History shows us tariff wars are unlikely to lead to economic growth or create jobs

On the day Donald Trump was elected US president, all global markets witnessed a steep fall. The fear was, if he actually decided to fulfil the promises he had made in his election campaign it would start a trade war and that would bring in disruption to the fragile global economic recovery. Now, 16 months since then, the US president has finally started what global markets had feared. The import duty on steel would soon be raised by 25 per cent and on aluminium by 10 per cent. This increase is being done with an underlying assumption that it will help American companies in creating more jobs and would force other countries to lower both tariff and non-tariff barriers for goods made in America.

If one looks at history, the probability of tariff wars leading to economic growth or creating jobs in a country that has initiated it is very low. In 1930, when global recession had started, the US had enacted the Smoot-Hawley Tariff legislation which started with levying taxes on agro products but later the list was expanded to include other products and industries. Over the next two years, US imports fell sharply but the protectionist policies also added to the pain of recession in the US economy as many countries reacted by putting more tariff on US goods leading to a decline of US exports to some regions.

There is every possibility that the tariff wars have just started following the US action. Now, other countries are likely to initiate counter measures by increasing tariff on goods which they import from the US. The European Union has already indicated that it will have to re-look at duties on US goods like jeans and bourbon.

While China is supposed to be the primary target of these tariff hikes, the fact is that trade wars are not as simple as they might appear as there would be collateral damage. Even though Indian steel companies would not be impacted much because the US does not have large steel imports from India, there is likely to be another impact. An increased steel tariff would impact the automobile industry in the US whose large requirement is met by plants from Europe and Asia. As a result, costs would increase. As the US auto industry is a big buyer of auto ancillary parts from India, auto ancillary companies could feel the pinch.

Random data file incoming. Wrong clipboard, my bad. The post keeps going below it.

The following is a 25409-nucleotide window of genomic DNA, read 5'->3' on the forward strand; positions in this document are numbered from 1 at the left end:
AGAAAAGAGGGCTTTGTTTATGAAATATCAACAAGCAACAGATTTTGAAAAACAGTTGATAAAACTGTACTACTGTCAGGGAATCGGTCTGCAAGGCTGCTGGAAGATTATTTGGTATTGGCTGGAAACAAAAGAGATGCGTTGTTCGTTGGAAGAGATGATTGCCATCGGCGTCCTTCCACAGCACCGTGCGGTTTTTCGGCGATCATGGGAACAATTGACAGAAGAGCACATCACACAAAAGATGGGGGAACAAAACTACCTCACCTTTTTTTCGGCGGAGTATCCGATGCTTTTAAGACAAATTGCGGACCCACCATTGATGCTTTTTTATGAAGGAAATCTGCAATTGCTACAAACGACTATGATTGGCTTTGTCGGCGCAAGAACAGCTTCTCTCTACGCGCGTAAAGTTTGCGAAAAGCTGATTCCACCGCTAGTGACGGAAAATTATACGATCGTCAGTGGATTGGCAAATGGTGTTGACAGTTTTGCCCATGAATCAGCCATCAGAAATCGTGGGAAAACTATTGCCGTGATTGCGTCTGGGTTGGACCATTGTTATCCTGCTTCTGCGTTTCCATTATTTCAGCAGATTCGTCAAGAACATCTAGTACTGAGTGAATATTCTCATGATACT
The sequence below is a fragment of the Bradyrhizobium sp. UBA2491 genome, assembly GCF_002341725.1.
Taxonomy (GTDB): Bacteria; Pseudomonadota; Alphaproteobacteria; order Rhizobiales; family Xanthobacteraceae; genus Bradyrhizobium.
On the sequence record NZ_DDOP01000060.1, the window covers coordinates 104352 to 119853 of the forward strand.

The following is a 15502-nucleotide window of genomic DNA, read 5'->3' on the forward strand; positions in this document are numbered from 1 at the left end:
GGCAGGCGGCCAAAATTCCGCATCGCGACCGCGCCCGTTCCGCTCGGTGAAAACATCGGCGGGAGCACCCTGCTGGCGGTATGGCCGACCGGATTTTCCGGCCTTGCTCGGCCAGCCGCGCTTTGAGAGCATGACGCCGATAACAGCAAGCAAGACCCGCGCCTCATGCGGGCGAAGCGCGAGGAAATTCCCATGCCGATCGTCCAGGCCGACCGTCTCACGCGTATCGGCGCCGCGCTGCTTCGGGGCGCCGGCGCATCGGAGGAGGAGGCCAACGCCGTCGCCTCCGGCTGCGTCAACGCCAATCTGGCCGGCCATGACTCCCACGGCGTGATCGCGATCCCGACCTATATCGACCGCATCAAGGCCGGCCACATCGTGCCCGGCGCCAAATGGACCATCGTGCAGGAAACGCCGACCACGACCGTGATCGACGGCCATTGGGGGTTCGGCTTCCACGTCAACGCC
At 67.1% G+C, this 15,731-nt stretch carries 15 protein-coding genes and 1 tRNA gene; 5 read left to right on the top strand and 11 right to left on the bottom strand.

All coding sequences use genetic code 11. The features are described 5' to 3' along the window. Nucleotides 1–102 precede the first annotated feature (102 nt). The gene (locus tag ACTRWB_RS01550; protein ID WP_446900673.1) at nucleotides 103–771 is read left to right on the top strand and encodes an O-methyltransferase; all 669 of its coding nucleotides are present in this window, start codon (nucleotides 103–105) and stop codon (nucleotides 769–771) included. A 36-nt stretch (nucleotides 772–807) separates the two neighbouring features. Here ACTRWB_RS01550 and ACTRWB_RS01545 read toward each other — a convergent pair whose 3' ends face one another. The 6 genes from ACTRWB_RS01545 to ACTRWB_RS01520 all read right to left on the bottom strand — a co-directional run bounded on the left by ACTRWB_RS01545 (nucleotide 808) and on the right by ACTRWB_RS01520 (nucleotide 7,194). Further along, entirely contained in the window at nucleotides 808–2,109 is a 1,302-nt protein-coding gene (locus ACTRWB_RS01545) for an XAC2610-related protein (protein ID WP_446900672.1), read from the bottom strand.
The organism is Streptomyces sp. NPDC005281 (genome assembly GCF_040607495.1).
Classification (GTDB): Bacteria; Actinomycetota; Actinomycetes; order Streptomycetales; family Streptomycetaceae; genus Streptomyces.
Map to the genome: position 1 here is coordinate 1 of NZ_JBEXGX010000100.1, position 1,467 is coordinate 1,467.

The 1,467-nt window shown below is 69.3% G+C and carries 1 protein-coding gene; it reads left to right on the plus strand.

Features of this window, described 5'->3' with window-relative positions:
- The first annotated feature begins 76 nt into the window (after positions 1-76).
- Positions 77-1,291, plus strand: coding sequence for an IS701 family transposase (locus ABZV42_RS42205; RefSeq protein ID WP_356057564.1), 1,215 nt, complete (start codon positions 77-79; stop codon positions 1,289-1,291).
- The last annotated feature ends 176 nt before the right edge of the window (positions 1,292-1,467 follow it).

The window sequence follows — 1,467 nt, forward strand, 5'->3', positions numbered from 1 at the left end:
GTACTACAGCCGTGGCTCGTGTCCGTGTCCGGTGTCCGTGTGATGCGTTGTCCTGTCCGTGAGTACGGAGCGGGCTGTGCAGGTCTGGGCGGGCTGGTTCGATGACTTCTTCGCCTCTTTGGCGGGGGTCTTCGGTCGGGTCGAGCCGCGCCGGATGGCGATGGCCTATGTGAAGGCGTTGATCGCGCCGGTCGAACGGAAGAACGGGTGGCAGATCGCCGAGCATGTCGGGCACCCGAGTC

The demand to rejig tariff would not only be done by the government, a big amount of pressure is going to come from the corporate sector as they would try to protect their margins. In fact, some companies have already started to ask the government to have a re-look at the import tariff levied in recent budget. So, a new headache is going to emerge for our policy makers and that is what they should be ready to deal with. The fact is that India is not a major economic power and would need to use some simple calculation to figure out how to react to a more aggressive US president. If it does not hurt industry, there is no need for India to react to what the president is tweeting.

Even if the US were to impose duty on bike imports from India as president Trump had been claiming that India has put a 75 per cent duty on Harley-Davidson bikes, it would not have any impact on the Indian auto industry. The export of bikes from India to the US is just a couple of thousand units. For Indian auto companies, the Latin American markets are the ones that are important for them. However, tariff wars are fraught with pitfalls. If India were to lower import duty on Harley Davidson bikes, it will not only lead to loss of revenue but domestic players would feel the heat in a segment where they are trying to make space for themselves.

However, in case of pharmaceuticals and IT services, there is a need to be more careful as they are the ones where not only is the US in a position to put tariff barriers but create other problems. A hyperactive USFDA, which has already been issuing notices to Indian companies, could further harden its stand. It is here that the diplomatic skills of this government would be put to the test. Meanwhile, policy makers should not forget that trade wars have a history of ultimately impacting the value of currency. For that, policymakers should keep the RBI in the loop and look ahead rather than in the rear mirror.